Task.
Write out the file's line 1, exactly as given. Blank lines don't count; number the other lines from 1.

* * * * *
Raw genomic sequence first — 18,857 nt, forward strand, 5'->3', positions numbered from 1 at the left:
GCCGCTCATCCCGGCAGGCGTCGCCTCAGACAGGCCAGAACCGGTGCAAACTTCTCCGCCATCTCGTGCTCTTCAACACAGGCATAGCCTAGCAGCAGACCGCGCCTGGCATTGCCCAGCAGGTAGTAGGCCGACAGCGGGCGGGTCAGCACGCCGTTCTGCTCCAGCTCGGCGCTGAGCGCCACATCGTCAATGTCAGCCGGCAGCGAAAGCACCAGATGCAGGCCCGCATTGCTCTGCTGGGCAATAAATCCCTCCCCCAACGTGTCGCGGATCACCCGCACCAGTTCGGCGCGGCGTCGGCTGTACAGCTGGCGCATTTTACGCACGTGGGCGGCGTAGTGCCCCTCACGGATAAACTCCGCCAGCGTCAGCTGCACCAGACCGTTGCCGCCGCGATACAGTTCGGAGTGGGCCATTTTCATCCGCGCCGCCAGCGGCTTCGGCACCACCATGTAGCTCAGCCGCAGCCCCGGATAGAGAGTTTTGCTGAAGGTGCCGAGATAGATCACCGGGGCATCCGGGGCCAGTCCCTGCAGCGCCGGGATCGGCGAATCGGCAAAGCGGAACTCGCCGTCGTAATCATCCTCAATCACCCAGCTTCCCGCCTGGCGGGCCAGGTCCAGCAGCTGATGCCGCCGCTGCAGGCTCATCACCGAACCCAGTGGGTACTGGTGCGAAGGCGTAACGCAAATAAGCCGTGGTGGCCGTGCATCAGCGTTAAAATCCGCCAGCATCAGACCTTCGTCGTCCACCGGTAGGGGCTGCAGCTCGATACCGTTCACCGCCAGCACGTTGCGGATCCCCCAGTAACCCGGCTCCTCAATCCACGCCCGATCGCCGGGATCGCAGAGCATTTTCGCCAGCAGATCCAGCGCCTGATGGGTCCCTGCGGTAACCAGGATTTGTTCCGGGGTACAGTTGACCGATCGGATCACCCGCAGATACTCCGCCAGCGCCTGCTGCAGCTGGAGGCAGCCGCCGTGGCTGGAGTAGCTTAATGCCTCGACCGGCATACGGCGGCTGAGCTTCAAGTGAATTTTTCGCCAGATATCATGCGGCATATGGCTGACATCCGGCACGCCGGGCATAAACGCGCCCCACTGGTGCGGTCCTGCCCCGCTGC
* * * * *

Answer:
Raw genomic sequence first — 18,857 nt, forward strand, 5'->3', positions numbered from 1 at the left: